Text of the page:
The estimated 2018* eligible voter turnout calculated from total ballots cast (6,483,525) along with estimated unprocessed ballots (936,701) and California’s 2017 eligible voter population (24.9 million) is 29.8%.
This voter turnout approximation could fluctuate from the actual voter turnout due to the use of outdated eligible voter population and estimation of unprocessed ballots.
So is voter participation in the 2018 primary elections really that apathetic?
There are many variables to consider. Voter turnout in the 2018 primary is less than the average primary turnout from 1942-2016. Although this average includes presidential primaries, we know that it is possible for presidential primaries (like in 2012) to have low voter turnout. If Trump truly inspired a revolution of political resistance, it may not be so unreasonable to expect a voter turnout close to the average.
However, the average primary turnout among non-presidential years since 1942 is less than the average primary turnout among all even years since 1942. Therefore, the non-presidential average is likely a better comparison.
But the 2018 primary voter turnout is still less than average voter participation from 1942-2016, even without presidential primary data. This can seem disappointing. Voter interest remains below average. If this was a school subject, 2018 California voters rank lower than a C.
We do know that voter turnout is lower nowadays than it used to be. If we take modern-day voting practices into account, how do 2018 primary voters do?
Narrowing the timeline to 1996-2016, 2018 primary voters rank well above a C. Among non-presidential primaries, 2018 voter turnout is actually the second largest since 1986. Even when we include presidential primaries, 2018 voter participation still remains above average by a slim margin.
Our judgment of 2018 voters largely depends on how we consider time. Although the classification of non-presidential and presidential primaries does affect 2018 voter turnout in relation to the average, it does not affect whether the data is above or below average. Only limiting the time range changes this relationship.
So 2018 voter participation is below average voter turnout (including and not including presidential primaries) in the past seventy-five years, but it’s above average voter turnout (including and not including presidential primaries) in the past twenty years.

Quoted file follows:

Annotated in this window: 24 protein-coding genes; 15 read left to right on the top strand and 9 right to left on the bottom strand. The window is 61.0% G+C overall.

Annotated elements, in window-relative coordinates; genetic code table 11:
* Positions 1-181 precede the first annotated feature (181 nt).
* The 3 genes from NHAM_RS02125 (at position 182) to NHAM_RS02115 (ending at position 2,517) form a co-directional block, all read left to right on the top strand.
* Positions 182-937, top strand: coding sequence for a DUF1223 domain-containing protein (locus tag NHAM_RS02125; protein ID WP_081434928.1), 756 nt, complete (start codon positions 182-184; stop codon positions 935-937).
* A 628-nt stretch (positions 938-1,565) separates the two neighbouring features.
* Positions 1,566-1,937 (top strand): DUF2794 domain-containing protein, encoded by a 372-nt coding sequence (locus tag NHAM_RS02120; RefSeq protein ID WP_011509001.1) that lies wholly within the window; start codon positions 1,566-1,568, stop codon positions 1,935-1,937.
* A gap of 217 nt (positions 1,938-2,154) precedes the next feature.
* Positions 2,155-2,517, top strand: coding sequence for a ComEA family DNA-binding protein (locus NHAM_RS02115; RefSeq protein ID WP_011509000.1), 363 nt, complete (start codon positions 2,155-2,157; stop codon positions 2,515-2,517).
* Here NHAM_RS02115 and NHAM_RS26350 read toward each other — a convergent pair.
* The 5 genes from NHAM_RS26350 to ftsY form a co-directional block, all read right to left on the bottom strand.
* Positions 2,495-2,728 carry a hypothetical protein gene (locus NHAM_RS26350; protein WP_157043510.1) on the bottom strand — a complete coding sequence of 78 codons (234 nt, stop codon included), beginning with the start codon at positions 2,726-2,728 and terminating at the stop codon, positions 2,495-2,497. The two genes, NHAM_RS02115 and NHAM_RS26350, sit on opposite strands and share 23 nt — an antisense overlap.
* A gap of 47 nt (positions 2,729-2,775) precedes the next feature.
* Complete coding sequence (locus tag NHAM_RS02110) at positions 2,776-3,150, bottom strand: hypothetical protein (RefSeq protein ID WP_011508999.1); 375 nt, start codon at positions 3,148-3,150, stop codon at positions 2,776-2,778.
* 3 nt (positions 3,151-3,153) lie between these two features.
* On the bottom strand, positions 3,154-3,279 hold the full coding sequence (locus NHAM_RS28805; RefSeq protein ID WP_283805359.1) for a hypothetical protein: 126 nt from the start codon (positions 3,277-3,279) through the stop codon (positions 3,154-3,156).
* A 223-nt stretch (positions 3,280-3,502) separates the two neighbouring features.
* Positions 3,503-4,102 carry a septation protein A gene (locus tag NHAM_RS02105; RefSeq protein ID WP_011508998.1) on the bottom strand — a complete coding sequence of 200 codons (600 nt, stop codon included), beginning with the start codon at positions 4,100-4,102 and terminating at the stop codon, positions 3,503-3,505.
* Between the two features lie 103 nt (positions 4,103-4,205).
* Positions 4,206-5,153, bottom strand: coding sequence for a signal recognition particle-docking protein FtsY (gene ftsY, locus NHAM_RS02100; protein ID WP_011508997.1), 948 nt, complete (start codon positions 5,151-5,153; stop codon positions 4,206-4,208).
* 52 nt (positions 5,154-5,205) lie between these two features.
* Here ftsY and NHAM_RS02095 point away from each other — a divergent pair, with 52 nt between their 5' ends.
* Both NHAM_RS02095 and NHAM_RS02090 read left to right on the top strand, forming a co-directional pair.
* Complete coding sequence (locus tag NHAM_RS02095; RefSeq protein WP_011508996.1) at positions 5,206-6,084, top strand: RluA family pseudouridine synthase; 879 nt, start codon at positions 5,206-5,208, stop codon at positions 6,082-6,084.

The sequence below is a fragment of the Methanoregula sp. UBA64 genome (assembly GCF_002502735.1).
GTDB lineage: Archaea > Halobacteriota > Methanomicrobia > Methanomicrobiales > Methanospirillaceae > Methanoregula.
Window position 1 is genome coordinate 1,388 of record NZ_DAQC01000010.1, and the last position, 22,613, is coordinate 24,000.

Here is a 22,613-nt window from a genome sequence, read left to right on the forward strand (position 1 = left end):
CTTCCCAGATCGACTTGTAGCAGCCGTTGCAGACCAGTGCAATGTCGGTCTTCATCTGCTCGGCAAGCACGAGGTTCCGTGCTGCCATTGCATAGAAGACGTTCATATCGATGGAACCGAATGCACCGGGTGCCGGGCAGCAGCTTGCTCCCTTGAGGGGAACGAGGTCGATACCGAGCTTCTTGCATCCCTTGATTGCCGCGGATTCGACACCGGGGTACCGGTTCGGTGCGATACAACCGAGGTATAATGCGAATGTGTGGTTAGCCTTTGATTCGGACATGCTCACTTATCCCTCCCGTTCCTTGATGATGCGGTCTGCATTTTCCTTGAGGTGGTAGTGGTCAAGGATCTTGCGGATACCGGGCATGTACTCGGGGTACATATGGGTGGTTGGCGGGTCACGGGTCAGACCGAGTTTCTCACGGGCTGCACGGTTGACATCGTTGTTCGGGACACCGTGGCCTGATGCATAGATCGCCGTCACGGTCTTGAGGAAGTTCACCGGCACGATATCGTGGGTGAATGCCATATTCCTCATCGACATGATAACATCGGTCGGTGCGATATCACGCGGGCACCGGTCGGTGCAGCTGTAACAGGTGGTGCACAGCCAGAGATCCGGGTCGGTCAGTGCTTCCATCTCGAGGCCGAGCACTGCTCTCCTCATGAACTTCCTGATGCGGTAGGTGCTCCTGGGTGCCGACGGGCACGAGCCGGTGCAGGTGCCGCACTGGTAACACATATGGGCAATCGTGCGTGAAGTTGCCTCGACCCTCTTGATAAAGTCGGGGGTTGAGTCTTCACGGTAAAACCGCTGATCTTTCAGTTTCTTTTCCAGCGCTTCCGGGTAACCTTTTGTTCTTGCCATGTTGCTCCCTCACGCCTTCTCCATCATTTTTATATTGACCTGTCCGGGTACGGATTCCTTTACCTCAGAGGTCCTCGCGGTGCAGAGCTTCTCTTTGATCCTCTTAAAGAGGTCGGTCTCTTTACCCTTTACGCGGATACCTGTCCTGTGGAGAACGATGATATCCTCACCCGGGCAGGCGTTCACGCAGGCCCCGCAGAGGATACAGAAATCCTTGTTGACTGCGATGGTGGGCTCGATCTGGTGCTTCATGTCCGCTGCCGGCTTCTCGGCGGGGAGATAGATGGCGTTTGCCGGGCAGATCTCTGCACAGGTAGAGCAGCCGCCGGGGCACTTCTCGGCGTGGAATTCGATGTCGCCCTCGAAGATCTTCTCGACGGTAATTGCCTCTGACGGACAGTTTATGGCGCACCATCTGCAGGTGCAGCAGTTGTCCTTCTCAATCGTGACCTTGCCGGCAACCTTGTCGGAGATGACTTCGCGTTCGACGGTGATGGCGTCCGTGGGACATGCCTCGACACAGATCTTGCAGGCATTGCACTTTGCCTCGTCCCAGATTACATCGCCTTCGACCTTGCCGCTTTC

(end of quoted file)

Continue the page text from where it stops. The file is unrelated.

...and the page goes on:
On one hand, maybe we should examine voter participation with as many controlled variables as possible. Comparing voter turnouts in the same time frame is the best way to determine change within a similar context. We know that 2018 voter participation is much larger than other non-presidential primaries in the past twenty years; this signifies a change from the downward trend.
On the other hand, maybe we don’t need such a small time frame to correctly assess the 2018 primary. Three decades prove that larger voter participation is more than possible; if there truly is a political revolution against Trump, shooting for the previously large voter turnout is not unreasonable.
Taking both perspectives into consideration, maybe the final analysis is this: Trump has created a shift in voter participation. There is hope of reversing the decreasing voter turnout of the twenty-first century. But it’s not a revolution.
Not yet, at least.
Using previous data on the relationship between primary and general elections (see scatter-plot of Eligible Voter Turnout 1942-2016), we can predict that the voter turnout in the 2018 general election will be 48.0% if voter turnout in the 2018 primary was 29.8%.
If voter turnout in the general election is largely above this number, it can suggest a few conclusions. The gap between primary and general election voter participation is larger than usual, meaning that these primaries, in particular, made a significantly low impact on potential voters despite increased political interest.
It could also suggest a change in voter mindsets between summer and fall. Whether it be increased media coverage, another event involving Trump or heightened political efforts from Trump resistance, registered voters might find themselves more affected than they were in the primaries.
As mentioned before, California is a very left-leaning state. It is possible that this political alignment either increases or decreases voter participation. I have heard liberal California residents say, “California doesn’t really need our votes, anyway.” However, liberals are also the most politically resistant to Trump, which increases the likelihood of their political participation.
Despite all these variables, California voter participation can still improve. It doesn’t matter that it’s a non-presidential election year or that we no longer live in the ’50s or that California is a majorly Democratic state. As Michelle Obama says: “elections aren’t just about who votes but who doesn’t vote.”
See you at the polls!